Amazon announced a one-year moratorium on police use of its facial recognition technology, Rekognition, to give ample time to the governments to implement stronger regulations for racial equality and justice.
The decision comes amid the intensified protests in the killing of African American George Floyd and the campaign #BlackLivesMatter that arose with the protests seeking racial justice.
The e-commerce giant in a blog post said it has advocated that governments should implement stronger regulations to govern the tool’s ethical use.
Amazon added, “We hope this one-year moratorium might give Congress enough time to implement appropriate rules, and we stand ready to help if requested.”
According to the firm, the Congress appears ready to take on this challenge in recent days.
Meanwhile, the company will continue to allow organizations like nonprofit Thorn, the International Center for Missing and Exploited Children, and Marinus Analytics to use Amazon Rekognition. This would help them to rescue human trafficking victims and reunite missing children with their families.
The surveillance technology, which can be used by the governments to spy on anyone, has been under scrutiny for years now.
Privacy activists such as American Civil Liberties Union or ACLU has been demanding stricter regulation of the technology for years over concerns that the tool is being used for racial discrimination.
ACLU in 2018 had conducted a trial with Rekognition, in which 28 members of Congress were found to be incorrectly matched with other people who were arrested for crimes.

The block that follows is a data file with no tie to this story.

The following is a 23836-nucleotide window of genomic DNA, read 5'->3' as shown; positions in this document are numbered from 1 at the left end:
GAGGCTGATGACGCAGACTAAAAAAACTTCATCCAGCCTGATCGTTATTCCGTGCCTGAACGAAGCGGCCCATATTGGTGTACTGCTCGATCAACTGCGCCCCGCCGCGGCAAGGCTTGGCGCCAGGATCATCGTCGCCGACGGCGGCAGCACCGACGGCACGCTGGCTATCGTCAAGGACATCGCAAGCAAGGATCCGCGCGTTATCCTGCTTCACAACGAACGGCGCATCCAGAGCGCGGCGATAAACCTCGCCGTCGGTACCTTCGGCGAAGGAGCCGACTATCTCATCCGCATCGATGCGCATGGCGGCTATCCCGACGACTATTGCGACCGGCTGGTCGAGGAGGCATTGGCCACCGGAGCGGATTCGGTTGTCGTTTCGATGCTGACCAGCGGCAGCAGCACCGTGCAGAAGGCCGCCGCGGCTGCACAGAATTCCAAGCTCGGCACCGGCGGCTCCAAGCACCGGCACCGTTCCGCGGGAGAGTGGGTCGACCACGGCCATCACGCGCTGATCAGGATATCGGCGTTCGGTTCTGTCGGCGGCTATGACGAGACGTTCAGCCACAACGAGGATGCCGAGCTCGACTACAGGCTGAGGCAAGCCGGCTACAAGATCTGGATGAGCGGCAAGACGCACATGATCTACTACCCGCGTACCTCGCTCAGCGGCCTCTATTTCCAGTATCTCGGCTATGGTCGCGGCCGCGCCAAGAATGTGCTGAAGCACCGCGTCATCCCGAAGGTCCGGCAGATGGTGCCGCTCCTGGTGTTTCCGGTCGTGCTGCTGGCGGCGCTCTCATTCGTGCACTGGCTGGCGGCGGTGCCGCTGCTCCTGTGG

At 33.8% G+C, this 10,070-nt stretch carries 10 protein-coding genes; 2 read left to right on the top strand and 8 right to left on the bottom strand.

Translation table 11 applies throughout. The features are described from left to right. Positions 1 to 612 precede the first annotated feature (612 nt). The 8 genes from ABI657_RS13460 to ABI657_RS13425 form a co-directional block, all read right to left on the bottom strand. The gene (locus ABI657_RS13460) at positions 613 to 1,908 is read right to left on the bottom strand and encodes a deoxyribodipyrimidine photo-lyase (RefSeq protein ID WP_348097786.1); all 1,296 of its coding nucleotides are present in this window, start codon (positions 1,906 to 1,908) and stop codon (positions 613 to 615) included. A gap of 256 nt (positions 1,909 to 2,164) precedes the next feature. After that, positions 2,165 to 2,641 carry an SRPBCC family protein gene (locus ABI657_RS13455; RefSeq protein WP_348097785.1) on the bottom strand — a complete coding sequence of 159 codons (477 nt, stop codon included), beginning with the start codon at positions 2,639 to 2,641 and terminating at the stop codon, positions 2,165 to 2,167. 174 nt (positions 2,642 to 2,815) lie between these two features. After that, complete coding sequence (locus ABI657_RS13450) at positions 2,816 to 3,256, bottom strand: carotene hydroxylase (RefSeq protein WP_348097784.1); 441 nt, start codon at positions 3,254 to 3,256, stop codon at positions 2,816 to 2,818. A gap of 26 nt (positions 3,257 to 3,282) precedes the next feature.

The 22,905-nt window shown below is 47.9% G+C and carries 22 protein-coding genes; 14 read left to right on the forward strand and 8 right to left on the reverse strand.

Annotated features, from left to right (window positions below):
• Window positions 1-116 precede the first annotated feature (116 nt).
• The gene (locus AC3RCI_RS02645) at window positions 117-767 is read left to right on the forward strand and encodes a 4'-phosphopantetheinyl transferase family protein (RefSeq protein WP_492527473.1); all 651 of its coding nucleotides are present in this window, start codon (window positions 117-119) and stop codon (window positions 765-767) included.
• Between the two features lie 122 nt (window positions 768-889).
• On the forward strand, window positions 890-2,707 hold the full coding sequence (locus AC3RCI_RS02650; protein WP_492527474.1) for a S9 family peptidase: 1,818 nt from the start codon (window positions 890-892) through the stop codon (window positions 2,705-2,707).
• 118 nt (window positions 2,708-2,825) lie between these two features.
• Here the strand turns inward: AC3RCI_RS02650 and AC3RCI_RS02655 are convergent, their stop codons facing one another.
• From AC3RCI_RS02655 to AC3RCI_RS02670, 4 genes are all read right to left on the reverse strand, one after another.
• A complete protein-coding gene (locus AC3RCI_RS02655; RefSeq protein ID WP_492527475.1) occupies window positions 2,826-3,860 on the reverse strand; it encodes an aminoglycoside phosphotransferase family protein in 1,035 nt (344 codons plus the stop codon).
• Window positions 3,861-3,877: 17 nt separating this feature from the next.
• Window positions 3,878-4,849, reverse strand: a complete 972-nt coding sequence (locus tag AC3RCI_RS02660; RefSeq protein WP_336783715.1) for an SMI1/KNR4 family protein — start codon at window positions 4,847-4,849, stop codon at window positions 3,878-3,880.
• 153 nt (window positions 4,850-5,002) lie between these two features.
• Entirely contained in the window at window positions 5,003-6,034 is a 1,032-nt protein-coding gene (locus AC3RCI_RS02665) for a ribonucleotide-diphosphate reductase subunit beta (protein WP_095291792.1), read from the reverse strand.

Responding to ACLU’s blog about the trial, Amazon then said the results were misrepresented. The company also stated machine learning as a very valuable tool to help law enforcement agencies and asked the government to take steps to apply it correctly.
Amid the ongoing protests for racial equality, IBM CEO Arvind Krishna on June 8 wrote a letter to Congress stating that it would no longer develop or research facial recognition technology. He said the company firmly opposes and will not condone uses of any technology, including facial recognition technology offered by other vendors, for mass surveillance, racial profiling, violations of basic human rights and freedoms.
He also urged to begin a national dialogue on whether and how facial recognition technology should be employed by domestic law enforcement agencies.
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